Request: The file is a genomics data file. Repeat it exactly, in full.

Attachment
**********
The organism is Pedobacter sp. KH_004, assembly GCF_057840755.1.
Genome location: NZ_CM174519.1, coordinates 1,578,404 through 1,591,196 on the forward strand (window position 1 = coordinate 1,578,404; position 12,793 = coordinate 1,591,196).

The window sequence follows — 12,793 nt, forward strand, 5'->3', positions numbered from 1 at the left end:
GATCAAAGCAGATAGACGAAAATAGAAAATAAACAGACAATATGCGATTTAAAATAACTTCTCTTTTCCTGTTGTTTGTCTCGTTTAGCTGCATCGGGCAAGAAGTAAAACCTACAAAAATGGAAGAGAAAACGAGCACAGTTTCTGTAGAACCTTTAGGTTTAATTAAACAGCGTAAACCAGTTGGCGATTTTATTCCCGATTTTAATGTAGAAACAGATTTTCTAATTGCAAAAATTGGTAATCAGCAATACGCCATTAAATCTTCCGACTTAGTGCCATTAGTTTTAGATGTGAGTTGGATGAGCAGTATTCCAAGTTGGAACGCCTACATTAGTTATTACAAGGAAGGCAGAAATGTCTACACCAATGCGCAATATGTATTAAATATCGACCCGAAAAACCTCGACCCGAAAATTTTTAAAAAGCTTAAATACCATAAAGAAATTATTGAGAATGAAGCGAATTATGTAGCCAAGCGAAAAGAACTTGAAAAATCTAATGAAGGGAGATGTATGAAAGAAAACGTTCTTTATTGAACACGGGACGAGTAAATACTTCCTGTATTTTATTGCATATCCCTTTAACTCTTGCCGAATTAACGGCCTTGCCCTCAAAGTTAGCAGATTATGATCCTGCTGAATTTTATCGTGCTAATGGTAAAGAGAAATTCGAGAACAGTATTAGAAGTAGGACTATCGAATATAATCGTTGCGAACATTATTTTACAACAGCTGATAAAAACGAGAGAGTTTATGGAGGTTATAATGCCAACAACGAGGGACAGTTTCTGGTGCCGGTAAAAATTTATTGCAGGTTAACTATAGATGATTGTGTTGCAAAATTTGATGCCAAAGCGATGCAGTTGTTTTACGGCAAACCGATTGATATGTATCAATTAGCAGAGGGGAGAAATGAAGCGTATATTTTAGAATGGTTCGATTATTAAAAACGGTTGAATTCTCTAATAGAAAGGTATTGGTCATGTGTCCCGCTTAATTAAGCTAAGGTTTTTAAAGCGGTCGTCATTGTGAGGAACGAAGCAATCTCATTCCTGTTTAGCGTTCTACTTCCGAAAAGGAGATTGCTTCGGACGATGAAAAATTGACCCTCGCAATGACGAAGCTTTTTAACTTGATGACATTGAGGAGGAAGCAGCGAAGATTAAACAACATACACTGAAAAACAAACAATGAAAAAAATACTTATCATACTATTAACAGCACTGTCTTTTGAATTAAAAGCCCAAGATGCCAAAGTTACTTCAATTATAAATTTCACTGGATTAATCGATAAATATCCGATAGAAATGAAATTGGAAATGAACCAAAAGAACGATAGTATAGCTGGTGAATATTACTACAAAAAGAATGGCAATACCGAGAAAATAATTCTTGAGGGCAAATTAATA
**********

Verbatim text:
The organism is Pedobacter sp. KH_004, assembly GCF_057840755.1.
Genome location: NZ_CM174519.1, coordinates 1,578,404 through 1,591,196 on the forward strand (window position 1 = coordinate 1,578,404; position 12,793 = coordinate 1,591,196).

The window sequence follows — 12,793 nt, forward strand, 5'->3', positions numbered from 1 at the left end:
GATCAAAGCAGATAGACGAAAATAGAAAATAAACAGACAATATGCGATTTAAAATAACTTCTCTTTTCCTGTTGTTTGTCTCGTTTAGCTGCATCGGGCAAGAAGTAAAACCTACAAAAATGGAAGAGAAAACGAGCACAGTTTCTGTAGAACCTTTAGGTTTAATTAAACAGCGTAAACCAGTTGGCGATTTTATTCCCGATTTTAATGTAGAAACAGATTTTCTAATTGCAAAAATTGGTAATCAGCAATACGCCATTAAATCTTCCGACTTAGTGCCATTAGTTTTAGATGTGAGTTGGATGAGCAGTATTCCAAGTTGGAACGCCTACATTAGTTATTACAAGGAAGGCAGAAATGTCTACACCAATGCGCAATATGTATTAAATATCGACCCGAAAAACCTCGACCCGAAAATTTTTAAAAAGCTTAAATACCATAAAGAAATTATTGAGAATGAAGCGAATTATGTAGCCAAGCGAAAAGAACTTGAAAAATCTAATGAAGGGAGATGTATGAAAGAAAACGTTCTTTATTGAACACGGGACGAGTAAATACTTCCTGTATTTTATTGCATATCCCTTTAACTCTTGCCGAATTAACGGCCTTGCCCTCAAAGTTAGCAGATTATGATCCTGCTGAATTTTATCGTGCTAATGGTAAAGAGAAATTCGAGAACAGTATTAGAAGTAGGACTATCGAATATAATCGTTGCGAACATTATTTTACAACAGCTGATAAAAACGAGAGAGTTTATGGAGGTTATAATGCCAACAACGAGGGACAGTTTCTGGTGCCGGTAAAAATTTATTGCAGGTTAACTATAGATGATTGTGTTGCAAAATTTGATGCCAAAGCGATGCAGTTGTTTTACGGCAAACCGATTGATATGTATCAATTAGCAGAGGGGAGAAATGAAGCGTATATTTTAGAATGGTTCGATTATTAAAAACGGTTGAATTCTCTAATAGAAAGGTATTGGTCATGTGTCCCGCTTAATTAAGCTAAGGTTTTTAAAGCGGTCGTCATTGTGAGGAACGAAGCAATCTCATTCCTGTTTAGCGTTCTACTTCCGAAAAGGAGATTGCTTCGGACGATGAAAAATTGACCCTCGCAATGACGAAGCTTTTTAACTTGATGACATTGAGGAGGAAGCAGCGAAGATTAAACAACATACACTGAAAAACAAACAATGAAAAAAATACTTATCATACTATTAACAGCACTGTCTTTTGAATTAAAAGCCCAAGATGCCAAAGTTACTTCAATTATAAATTTCACTGGATTAATCGATAAATATCCGATAGAAATGAAATTGGAAATGAACCAAAAGAACGATAGTATAGCTGGTGAATATTACTACAAAAAGAATGGCAATACCGAGAAAATAATTCTTGAGGGCAAATTAATA